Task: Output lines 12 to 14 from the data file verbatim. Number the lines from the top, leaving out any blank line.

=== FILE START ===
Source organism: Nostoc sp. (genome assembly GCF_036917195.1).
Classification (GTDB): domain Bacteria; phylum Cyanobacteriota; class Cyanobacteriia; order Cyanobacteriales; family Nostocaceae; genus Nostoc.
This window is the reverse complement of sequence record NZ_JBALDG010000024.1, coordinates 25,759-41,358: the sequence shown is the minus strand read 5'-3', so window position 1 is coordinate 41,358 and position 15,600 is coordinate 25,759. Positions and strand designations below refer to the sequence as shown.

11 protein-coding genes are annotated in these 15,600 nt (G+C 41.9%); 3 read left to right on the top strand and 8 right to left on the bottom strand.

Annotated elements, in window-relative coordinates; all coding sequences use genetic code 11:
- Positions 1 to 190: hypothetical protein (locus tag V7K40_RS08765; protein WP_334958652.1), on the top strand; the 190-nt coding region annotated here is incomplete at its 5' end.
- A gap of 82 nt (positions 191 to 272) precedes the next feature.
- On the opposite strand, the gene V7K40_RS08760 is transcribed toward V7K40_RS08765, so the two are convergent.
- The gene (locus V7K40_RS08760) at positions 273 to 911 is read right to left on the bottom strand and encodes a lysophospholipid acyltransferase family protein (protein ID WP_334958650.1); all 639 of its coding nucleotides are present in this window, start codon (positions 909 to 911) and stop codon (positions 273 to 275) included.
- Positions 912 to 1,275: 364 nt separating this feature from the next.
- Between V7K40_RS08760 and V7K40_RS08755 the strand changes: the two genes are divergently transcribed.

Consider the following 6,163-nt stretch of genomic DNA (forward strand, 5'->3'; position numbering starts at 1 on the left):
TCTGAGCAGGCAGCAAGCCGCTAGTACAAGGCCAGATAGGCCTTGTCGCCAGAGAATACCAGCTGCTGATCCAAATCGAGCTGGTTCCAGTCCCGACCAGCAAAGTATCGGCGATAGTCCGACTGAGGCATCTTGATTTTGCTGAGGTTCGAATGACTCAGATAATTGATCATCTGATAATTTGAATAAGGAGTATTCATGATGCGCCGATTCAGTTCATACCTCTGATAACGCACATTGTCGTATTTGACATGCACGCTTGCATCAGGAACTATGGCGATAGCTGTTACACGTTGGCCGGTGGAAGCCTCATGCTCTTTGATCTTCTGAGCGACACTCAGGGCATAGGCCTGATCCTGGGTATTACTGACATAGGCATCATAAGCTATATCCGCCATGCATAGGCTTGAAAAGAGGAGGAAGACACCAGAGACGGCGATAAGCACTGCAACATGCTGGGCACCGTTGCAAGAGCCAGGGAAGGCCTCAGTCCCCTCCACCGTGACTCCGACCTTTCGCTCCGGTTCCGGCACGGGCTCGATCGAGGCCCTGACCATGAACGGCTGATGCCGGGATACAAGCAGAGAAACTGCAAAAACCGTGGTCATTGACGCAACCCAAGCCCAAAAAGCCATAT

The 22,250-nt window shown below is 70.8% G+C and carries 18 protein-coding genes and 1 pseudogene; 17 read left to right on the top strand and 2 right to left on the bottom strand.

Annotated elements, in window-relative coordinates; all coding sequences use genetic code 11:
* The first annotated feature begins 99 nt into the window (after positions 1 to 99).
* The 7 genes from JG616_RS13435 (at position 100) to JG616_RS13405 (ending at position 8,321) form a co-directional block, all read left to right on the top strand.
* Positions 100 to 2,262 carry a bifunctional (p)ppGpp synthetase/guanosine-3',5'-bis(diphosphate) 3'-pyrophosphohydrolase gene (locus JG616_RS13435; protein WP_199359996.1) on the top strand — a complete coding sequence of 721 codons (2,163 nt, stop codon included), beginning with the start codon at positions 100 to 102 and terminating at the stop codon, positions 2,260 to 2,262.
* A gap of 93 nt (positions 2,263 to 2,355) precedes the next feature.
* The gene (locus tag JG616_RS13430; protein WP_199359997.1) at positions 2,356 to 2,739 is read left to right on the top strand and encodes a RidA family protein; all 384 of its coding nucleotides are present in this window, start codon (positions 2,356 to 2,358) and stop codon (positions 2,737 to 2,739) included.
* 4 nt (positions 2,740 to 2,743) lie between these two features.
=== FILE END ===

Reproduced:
Consider the following 6,163-nt stretch of genomic DNA (forward strand, 5'->3'; position numbering starts at 1 on the left):
TCTGAGCAGGCAGCAAGCCGCTAGTACAAGGCCAGATAGGCCTTGTCGCCAGAGAATACCAGCTGCTGATCCAAATCGAGCTGGTTCCAGTCCCGACCAGCAAAGTATCGGCGATAGTCCGACTGAGGCATCTTGATTTTGCTGAGGTTCGAATGACTCAGATAATTGATCATCTGATAATTTGAATAAGGAGTATTCATGATGCGCCGATTCAGTTCATACCTCTGATAACGCACATTGTCGTATTTGACATGCACGCTTGCATCAGGAACTATGGCGATAGCTGTTACACGTTGGCCGGTGGAAGCCTCATGCTCTTTGATCTTCTGAGCGACACTCAGGGCATAGGCCTGATCCTGGGTATTACTGACATAGGCATCATAAGCTATATCCGCCATGCATAGGCTTGAAAAGAGGAGGAAGACACCAGAGACGGCGATAAGCACTGCAACATGCTGGGCACCGTTGCAAGAGCCAGGGAAGGCCTCAGTCCCCTCCACCGTGACTCCGACCTTTCGCTCCGGTTCCGGCACGGGCTCGATCGAGGCCCTGACCATGAACGGCTGATGCCGGGATACAAGCAGAGAAACTGCAAAAACCGTGGTCATTGACGCAACCCAAGCCCAAAAAGCCATAT

The 22,250-nt window shown below is 70.8% G+C and carries 18 protein-coding genes and 1 pseudogene; 17 read left to right on the top strand and 2 right to left on the bottom strand.